A Baltimore Police detective accused of using excessive force when he arrested a teen who had been recording officers with his cellphone and taunting them was found not guilty on Tuesday of misconduct in office.
Circuit Judge Lawrence R. Daniels acquitted Detective Charles Baugher in a one-day bench trial in Baltimore Circuit Court. Baugher is a more than 13-year veteran of the Baltimore Police Department.
In explaining his decision, Daniels discussed how the criminal justice system does not operate in a vacuum. He mentioned other cases that have shined a light on the conduct of law enforcement in the United States.
He told an assistant state’s attorney that he was more taken by his opening statement than the evidence prosecutors presented at trial to purportedly support it. At the same time, Daniels said, the case would have been more difficult if it included a charge of second-degree assault.
On June 6, 2019, Baugher was assigned to the Southeast District Action Team, or DAT, and responded to South Kresson Street near East Lombard Street to help with an investigation as well as the arrest of Corey Dyson, prosecutors said.
Meanwhile, Tyquwon Phillips was standing on the sidewalk, using his cellphone to record the arrest and cursing at officers. He was 17 at the time. Dyson and Phillips are related, prosecutors said.
At the direction of his supervisor, Baugher later went to arrest Phillips.
Baugher, the judge said, had tried to arrest someone who was not giving up. Medical records did not indicate that the young man suffered any injuries such as a concussion, Daniels said, and the interaction at most lasted several seconds.
Daniels contrasted the actions in the case with those of former Minneapolis Police Officer Derek Chauvin, who for nine minutes and 29 seconds placed his knee on the neck of George Floyd, a 46-year-old Black man, and murdered him on May 25, 2020.
“This is the other end of the spectrum,” Daniels said. “He’s attempting to make a lawful arrest of someone who’s not cooperating with him.”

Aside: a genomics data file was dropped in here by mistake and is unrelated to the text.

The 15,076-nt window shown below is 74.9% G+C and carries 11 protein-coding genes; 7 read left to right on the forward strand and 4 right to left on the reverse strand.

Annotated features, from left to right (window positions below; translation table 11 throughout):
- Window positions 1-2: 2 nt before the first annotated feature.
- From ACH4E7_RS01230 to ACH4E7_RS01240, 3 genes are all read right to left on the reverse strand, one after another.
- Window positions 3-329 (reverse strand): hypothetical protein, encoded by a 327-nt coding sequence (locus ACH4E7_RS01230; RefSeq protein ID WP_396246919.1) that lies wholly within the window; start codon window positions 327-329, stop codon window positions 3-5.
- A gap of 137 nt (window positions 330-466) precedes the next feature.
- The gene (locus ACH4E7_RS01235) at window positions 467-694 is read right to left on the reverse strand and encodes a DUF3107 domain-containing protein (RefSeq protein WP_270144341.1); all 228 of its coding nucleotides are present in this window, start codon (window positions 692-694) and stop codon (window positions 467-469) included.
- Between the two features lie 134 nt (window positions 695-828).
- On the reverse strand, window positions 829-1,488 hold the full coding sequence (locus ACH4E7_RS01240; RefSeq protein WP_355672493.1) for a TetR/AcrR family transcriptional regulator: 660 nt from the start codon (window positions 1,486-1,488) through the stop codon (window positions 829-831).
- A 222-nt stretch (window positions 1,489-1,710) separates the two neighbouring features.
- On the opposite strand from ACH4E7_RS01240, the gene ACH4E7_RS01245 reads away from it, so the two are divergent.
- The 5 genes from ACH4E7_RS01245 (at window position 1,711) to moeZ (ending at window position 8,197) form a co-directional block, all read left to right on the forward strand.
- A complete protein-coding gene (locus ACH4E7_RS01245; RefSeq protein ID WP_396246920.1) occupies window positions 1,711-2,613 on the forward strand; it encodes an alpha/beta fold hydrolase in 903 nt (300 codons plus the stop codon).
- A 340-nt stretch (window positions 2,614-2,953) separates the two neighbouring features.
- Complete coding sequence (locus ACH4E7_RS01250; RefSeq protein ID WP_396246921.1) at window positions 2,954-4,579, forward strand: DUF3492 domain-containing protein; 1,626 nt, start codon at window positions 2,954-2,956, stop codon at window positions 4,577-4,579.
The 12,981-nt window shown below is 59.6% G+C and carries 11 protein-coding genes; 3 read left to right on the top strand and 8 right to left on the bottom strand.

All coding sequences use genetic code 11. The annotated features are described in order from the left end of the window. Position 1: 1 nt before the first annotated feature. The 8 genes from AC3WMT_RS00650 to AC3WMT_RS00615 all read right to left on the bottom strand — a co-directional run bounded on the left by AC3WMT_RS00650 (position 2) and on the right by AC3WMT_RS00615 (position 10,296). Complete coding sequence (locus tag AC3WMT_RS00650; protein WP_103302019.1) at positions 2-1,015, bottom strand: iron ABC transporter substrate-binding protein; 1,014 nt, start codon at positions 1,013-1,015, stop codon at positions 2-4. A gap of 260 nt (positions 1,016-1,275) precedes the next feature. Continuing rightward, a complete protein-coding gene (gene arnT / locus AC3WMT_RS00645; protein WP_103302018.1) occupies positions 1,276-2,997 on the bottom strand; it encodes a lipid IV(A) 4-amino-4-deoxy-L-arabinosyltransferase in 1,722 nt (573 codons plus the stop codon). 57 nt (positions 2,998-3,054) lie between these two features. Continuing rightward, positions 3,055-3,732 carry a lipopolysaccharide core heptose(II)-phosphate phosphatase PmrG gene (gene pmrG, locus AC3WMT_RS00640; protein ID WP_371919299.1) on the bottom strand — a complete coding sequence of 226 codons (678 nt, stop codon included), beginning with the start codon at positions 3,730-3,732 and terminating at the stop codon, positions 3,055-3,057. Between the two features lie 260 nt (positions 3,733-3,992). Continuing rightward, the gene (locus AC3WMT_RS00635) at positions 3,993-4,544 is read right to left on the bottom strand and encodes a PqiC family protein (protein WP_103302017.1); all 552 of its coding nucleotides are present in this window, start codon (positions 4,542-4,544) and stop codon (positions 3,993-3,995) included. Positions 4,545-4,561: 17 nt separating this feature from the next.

The Baltimore State’s Attorney’s Office argued that the arrest itself was lawful but the way in which the detective made it constituted a crime. Court records do not indicate that Phillips was convicted of a crime.
Assistant State’s Attorney Ernest Reitz argued that Baugher employed a neck hold that was a prohibited use of deadly force.
Baugher, he said, pressed his thumb so hard into Phillips’ trachea that it made his eyes bulge out of his head and his body go limp.
Reitz said Baugher had other means available to him to make the arrest.
“It is an assault,” said Reitz, who tried the case with Assistant State’s Attorney Murphy Hartford. “And it amounts to misconduct in office.”
The indictment originally included a charge of second-degree assault, but prosecutors dismissed that count before trial.
Chaz Ball, Baugher’s attorney, contended that his client neither violated the law nor departmental policy.
Baugher made incidental, momentary contact to the neck when he was trying to take Phillips into custody, Ball said, and the interaction was over in seconds. That’s not using deadly force, he said.
“He gets him. He cuffs him. He gets him back up,” Ball said.
He said his client was responding to a dynamic situation. Ball told the judge that “we don’t look at these cases with 20/20 hindsight.”
Prosecutors called four witnesses, all of whom were police officers. Assistant state’s attorneys also played several body camera videos of the arrest.
At first, Baugher indicated that he wished to testify in his own defense. But after a discussion with his attorney outside the courtroom, he changed his mind.
Phillips could not be reached for comment.
South Kresson Street was “notorious to us as detectives,” Detective Raymond Burgos testified. The area, he said, had a reputation for people selling drugs and becoming rowdy with law enforcement.
He testified that he went to look for drugs that were possibly stashed in a baby carriage.
Burgos testified that Phillips bumped into him and made an “aggressive comment.”
Later, Burgos said, he walked down the street after hearing a commotion. That’s when Phillips, he said, bumped into him again. Baugher then arrested Phillips.
“I don’t think the use of force was anything egregious,” said Burgos, who later stated on cross-examination that Phillips was “resisting arrest.”
The supervisor of the Southeast District Action Team, Sgt. Jason Hines, testified that Phillips has “a history of shoulder-checking cops.”
Said Hines: “I think there was a lot of patience with Mr. Phillips that day.”